Role of faulting and gas hydrate in deep-sea landslides off Vancouver Island
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Role of faulting and gas hydrate in deep-sea landslides off Vancouver Island. or. Recipe for slumping: Lift, cut, shake, but maybe freeze first. George Spence. Collaborators include: Carol Lopez Ross Haacke Tark Hamilton Michael Riedel + many others.

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Role of faulting and gas hydrate in deep-sea landslides off Vancouver Island

or

Recipe for slumping:

Lift, cut, shake, but maybe freeze first

George Spence

Collaborators include:

Carol Lopez Ross Haacke

Tark Hamilton Michael Riedel

+ many others


Storegga Slide : mother of all landslides Vancouver Island

  • mass failure area equiv to Iceland

  • headwall ~250 km long

  • runout ~800 km

  • Multiple events (3?)

  • oldest, biggest 250 ka

  • most recent 8.2 ka


1929 Grand Banks earthquake (M 7.2), slump and tsunami Vancouver Island

  • tsunami : 28 deaths; observed in Portugal

  • undersea cable breaks out to 500 km (turbidity currents)

  • failure area 20,000 km2, sed vol 100-150 km3 (thickness ~5 m)

(Fine et al. 2005)


1998 Papua New Guinea earthquake (M 7.1) and tsunami Vancouver Island

  • tsunami : 2200 deaths

  • tsunami source : motion on low-angle fault plus slump


slump amphitheatre

(Synolakis et al. 2002)

Papua New Guinea slide


Cascadia margin, Vancouver Island Vancouver Island

Swath bathymetry, U Washington 2004


U1326 Vancouver Island

U1326 : IODP drilling, 2005


U1326 Vancouver Island


U1326 Vancouver Island


Cascadia margin setting Vancouver Island

BSR (Bottom Simulating Reflector)

Base of gas hydrate

Deformation

front

Basin

Sediments

Accretionary Prism

Sediments

Oceanic Crust


Methane Hydrate Structure Vancouver Island

Carbon + hydrogen (centre) trapped in ice lattice


Multichannel seismic 10 50 hz
Multichannel seismic 10-50 Hz Vancouver Island

BSR

BSR


U1326 : Vancouver Island

array of ocean bottom seismometers


OBS high-vel (85-110 mbsf) Vancouver Island

BSR at 240-260 mbsf

U1326 downhole log high-vel: hydrate

OBS velocities


High vel: hydrate? Vancouver Island

BSR

  • BSR depth well-constrained at 250-260 mbsf

  • high-vel shallow hydrate layer extends laterally for 4-6 km

U1326 :

Final Velocity Model – Line 2

Depth (km)


slump Vancouver Island

seismic reflection lines


slump Vancouver Island

Scarps: up to 75 m high

BSR

NW

SE

NW

SE

2.4 s

3.0 s

Line 13

Line 21


Margin-perpendicular faults Vancouver Island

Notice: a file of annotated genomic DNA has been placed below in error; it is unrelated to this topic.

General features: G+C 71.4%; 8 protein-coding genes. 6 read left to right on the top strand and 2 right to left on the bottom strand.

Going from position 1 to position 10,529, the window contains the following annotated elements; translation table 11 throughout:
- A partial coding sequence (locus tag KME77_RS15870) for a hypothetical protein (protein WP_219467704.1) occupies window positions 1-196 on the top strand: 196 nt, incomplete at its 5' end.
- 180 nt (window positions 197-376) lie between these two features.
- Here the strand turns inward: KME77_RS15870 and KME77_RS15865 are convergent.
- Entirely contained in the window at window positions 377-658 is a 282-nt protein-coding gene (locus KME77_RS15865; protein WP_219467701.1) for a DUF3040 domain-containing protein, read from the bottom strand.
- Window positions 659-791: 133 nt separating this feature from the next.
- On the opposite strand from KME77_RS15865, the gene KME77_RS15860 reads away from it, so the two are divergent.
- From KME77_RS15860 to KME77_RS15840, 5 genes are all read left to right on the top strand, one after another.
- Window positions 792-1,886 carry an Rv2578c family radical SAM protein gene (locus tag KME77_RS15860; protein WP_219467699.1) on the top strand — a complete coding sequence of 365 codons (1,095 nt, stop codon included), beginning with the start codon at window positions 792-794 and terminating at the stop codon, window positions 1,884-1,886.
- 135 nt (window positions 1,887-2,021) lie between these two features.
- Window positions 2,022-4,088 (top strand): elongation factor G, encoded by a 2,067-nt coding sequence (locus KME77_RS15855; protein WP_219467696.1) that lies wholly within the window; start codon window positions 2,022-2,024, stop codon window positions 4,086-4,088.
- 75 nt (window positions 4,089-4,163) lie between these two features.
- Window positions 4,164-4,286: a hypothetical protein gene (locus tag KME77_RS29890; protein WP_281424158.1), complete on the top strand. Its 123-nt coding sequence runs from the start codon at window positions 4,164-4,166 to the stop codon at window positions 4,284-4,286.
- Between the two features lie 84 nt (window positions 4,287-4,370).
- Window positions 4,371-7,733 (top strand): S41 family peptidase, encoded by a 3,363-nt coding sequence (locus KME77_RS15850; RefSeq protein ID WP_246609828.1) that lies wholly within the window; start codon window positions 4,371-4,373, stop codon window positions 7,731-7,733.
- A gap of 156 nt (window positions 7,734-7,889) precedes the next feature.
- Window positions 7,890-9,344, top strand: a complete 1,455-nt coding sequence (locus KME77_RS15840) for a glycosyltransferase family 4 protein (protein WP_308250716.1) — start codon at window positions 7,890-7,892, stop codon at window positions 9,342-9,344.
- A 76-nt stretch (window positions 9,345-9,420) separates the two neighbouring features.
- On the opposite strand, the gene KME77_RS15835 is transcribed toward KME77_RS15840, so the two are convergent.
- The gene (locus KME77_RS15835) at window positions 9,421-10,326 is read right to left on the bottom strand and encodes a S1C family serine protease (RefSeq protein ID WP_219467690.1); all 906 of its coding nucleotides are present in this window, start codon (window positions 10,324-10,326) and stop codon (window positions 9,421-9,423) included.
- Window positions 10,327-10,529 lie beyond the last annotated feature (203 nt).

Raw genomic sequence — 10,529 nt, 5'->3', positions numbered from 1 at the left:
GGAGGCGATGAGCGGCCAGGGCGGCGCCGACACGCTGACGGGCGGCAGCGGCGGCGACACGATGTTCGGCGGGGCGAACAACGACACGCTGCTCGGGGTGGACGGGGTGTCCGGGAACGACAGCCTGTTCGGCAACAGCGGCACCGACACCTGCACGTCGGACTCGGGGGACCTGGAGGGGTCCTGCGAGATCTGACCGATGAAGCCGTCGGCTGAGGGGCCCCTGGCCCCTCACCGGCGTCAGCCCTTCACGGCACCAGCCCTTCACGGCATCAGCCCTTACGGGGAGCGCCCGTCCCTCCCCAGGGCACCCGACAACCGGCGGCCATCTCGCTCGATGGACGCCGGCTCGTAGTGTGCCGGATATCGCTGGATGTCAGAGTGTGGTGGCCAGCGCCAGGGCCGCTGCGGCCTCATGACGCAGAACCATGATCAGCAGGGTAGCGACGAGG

: extensional, with motion parallel to least-compressive stress direction


extension cracks Vancouver Island

What produced these margin-perpendicular faults?


Expansion cracks on Vancouver Islandridge are due to longitudinal flexure, i.e. tension on outside edge

tension

compression

Better analogy : bend a baguette




Volume of slumped material : 0.6 km to A2

Vertical extent of slump coincident with base of hydrate


Slump Mechanisms to A

  • Gas hydrate dissociation

  • High pore fluid pressures

  • Contrasting seds & physical properties, e.g. glacial vs. de-glacial vs. interglacial

  • Earthquakes


1. to A

  • Hydrate may increase sediment strength by cementing grains (but increase depends on how hydrate is distributed, and how much hydrate is present)

  • Is there coincidence between glide plane and base of hydrate?


2. to A High pore fluid pressures

High fluid flux (e.g. high sed rates; compaction at convergent margin) produces high pore pressures

High pore pressure reduces sed strength (i.e. reduces grain-to-grain contact)

Frontal ridge is region of greatest deformation and greatest fluid flux


Mounds and slumps, offshore Nicaragua to A

slope seds

decollement

Overpressure at decollement

(Talukder et al. 2008)


key core to A

3. Contrasting sed properties

Coring program Aug 2008 : Haacke, Riedel, Pohlmann, Hamilton, Enkin, Rose, and others


Key core at intersection of headwall and glide plane to A

Bottom of core contains older seds, much stiffer and stronger than overlying seds found found everywhere else, which are likely weakde-glacial deposits (~14 kyr)

Top of stiff sediments may provide the glide plane.


4. to A Earthquakes

  • acceleration-induced sliding

  • earthquakes may produce excess pore pressures

  • Coring cruise Aug 2008 :

  • series of 10-17 turbidites found overlying the slumped deposits, which is comparable to the number of earthquakes since last glacial period, i.e. consistent with slumps occuring at de-glacial time


Ridge on slope off Van Is to A

Original data

bubble pulse

BSR


bowtie to A

Predictive deconvolution


Migration to A


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